Q&A: Choosing a family dog?

  • Expert advice from Baileys’ canine nutritionist on choosing the ideal breed for a family

    Q: I’m thinking of getting my first dog but I’m not sure which breed to get – it has to be a family dog, quiet and sensible but with personality. My mum loves spaniels but people say they are too mad. Where I work they have Labrador puppies for sale, but I think they my be too boring, they also have a Burmese Mountain dog who is gorgeous and very playful but am concerned that this breed may be a bit big. Do you have any suggestions?

    Liz Bulbrook replies: “There are many factors that need to be considered and that will influence the type and breed of dog that you finally choose.

    I would suggest that you read up on the different breeds, as well as talking to breeders and friends, as everyone has their own opinion as to what is the “ideal” breed.

    Whatever choice you finally make, the dog has tofit in with your lifestyle for the next 10-15 years!

    Do you want the guarding type, athletic and active, multipurpose or general lazy pouch?

    Although you say you want a family dog with a quiet sensible outlook, but with personality consider some of the following points as well:

    Pedigree or Mongrel?

    If you want a family dog and are not intending to show or work it then consider mongrels as well as pedigrees.

    Talk to breeders or dog rescue/ homing centres and getas much information as possible, they can often help in ensuring the dog is the right match for the owner.

    For example a collie x lab could give you the calm steady loyal temperament of a lab, coupled with the intelligence and more active nature of a collie.

    Dog or Bitch?

    Although the tendency is for dogs to be rougher and tougher than bitches they can both be home loving creatures if brought up and trained properly.

    Remember dogs may need castrating if they have the tendency to wander in search of bitches, but then bitches come into season and need to be kept under careful eye so as not to attract all the local dogs.

    Puppy or Adult?

    This will depend upon your circumstances, puppies take up a lot of time and extra commitment with frequency of meals, house training, exercise etc but you have the advantage of knowing their full history.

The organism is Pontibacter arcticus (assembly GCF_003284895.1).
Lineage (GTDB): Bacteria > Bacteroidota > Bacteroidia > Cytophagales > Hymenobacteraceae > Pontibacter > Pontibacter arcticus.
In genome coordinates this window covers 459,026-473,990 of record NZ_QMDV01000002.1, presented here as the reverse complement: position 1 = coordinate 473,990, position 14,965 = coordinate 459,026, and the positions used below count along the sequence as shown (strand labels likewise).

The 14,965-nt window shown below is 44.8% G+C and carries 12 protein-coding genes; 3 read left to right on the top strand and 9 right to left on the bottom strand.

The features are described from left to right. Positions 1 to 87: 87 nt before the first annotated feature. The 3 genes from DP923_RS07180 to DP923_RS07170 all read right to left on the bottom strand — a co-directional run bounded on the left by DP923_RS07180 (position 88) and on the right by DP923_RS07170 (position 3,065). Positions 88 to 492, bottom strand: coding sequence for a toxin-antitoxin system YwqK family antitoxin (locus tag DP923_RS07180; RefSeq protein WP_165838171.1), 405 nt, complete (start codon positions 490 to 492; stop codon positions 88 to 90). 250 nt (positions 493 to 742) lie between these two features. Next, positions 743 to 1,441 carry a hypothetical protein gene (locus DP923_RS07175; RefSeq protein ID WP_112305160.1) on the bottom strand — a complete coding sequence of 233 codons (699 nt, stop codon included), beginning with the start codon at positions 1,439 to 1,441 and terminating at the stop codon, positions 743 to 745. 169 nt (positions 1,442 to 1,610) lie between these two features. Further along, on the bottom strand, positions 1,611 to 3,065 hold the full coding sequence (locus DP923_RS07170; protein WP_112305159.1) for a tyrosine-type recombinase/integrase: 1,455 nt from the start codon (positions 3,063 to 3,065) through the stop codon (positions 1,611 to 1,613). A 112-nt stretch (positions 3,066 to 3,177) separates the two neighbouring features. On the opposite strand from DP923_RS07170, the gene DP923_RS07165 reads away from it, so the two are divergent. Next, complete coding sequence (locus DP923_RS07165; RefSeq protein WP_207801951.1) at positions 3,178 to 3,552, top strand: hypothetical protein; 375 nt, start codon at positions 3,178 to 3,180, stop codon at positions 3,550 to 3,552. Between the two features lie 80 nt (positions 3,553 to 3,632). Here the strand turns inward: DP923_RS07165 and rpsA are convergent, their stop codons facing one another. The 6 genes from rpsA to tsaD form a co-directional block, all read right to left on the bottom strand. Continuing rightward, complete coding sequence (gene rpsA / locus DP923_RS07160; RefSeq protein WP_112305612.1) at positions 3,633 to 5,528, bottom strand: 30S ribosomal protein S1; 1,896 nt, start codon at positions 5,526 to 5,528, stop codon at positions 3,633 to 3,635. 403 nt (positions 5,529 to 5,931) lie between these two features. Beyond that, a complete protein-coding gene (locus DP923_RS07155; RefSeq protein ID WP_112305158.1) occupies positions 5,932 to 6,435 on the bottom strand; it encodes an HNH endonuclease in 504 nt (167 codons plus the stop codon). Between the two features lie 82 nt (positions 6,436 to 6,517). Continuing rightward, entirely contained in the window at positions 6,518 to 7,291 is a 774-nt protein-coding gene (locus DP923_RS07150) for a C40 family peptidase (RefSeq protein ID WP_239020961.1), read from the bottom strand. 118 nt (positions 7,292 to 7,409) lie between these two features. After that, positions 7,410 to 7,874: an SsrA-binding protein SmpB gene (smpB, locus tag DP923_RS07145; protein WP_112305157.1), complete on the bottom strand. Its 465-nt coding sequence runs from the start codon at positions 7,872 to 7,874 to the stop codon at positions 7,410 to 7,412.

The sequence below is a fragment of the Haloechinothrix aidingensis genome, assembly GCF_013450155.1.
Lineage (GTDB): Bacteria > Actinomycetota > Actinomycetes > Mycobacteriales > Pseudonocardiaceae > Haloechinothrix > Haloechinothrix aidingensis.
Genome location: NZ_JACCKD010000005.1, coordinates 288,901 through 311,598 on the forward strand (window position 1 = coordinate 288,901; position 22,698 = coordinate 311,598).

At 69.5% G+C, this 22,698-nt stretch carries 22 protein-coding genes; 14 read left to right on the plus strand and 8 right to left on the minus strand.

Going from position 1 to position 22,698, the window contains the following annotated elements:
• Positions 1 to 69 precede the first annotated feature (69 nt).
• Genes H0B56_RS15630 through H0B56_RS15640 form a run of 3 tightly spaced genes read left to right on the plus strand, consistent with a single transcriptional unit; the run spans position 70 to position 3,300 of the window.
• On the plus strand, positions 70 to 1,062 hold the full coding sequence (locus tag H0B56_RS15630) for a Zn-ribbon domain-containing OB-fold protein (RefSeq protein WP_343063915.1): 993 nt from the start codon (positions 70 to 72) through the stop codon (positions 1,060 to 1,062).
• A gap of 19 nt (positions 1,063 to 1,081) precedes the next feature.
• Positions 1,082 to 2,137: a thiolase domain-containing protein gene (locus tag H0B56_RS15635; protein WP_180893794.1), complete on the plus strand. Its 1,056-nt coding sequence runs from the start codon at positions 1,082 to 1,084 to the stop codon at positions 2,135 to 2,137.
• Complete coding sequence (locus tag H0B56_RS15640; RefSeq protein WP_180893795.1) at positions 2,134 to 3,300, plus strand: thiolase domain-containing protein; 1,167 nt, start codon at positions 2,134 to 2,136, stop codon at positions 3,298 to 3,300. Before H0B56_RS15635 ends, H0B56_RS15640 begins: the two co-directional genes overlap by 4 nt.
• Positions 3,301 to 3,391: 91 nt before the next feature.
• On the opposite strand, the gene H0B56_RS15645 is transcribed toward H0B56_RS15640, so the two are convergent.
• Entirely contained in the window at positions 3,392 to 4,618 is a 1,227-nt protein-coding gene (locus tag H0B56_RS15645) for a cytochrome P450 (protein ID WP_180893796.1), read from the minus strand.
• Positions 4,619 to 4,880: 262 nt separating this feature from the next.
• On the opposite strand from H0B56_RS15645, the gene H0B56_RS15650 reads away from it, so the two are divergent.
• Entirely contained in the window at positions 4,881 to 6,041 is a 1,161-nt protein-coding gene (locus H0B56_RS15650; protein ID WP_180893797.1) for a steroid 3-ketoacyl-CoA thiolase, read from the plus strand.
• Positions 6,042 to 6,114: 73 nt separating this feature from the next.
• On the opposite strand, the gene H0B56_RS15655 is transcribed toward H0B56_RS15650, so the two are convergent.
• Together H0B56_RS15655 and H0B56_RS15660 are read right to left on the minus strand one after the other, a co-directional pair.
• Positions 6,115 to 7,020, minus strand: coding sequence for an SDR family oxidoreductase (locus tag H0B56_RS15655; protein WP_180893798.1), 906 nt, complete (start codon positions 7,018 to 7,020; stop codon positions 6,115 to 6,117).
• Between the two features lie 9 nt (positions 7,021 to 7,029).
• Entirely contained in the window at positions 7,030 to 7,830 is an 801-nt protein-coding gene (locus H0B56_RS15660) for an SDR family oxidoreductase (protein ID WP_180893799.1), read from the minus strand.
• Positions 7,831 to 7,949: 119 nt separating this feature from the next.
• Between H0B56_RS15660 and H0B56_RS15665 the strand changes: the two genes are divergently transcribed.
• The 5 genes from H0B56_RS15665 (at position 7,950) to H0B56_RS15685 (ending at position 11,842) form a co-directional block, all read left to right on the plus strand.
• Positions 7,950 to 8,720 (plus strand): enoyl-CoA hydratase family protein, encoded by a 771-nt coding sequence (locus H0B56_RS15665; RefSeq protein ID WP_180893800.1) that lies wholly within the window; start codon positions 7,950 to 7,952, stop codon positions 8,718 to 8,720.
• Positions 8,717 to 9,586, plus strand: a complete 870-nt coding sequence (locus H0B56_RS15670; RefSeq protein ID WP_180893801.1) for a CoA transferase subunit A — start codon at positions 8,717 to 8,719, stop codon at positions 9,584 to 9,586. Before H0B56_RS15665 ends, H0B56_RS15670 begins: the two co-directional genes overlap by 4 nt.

If you want to be able to go for long family walks immediately and have a house trained dog then go for something older.

    Size & Hair Coat

    Remember that with the bigger dog then requirements increase such as the space it needs to live in, the amount of exercise required, the increased food costs with bigger meals, increased worming and veterinary costs for routine treatments.

    Some dogs moult more easily than others and require more grooming and attention to their appearance than others.

    Active or Passive:

    Do you want a couch potato or amultipurpose dog that is equally content having a family stroll or a long hike through the forest?

    You mention the Labrador as being boring – this is far from the truth, as the majority make excellent family pets with quite a character and will easily adapt to your circumstances; whereas Springer Spaniels, Dalmatians and many other working breeds require enormous amounts of exercise as they are naturally active breeds.


    Although temperament is largely affected by the up-bringing of the puppy, some breeds are known naturally as being aggressive, guarding types, which can be within the genetics of the breed, so consider this also; but remember all dogs can bite if provoked or behave in an uncontrollable manor if not trained.

    I’m sure whatever dog you choose it will be a joy to own, and remember everyone has a view, but the final choice must be yours.

    Read more about caring for your dog:

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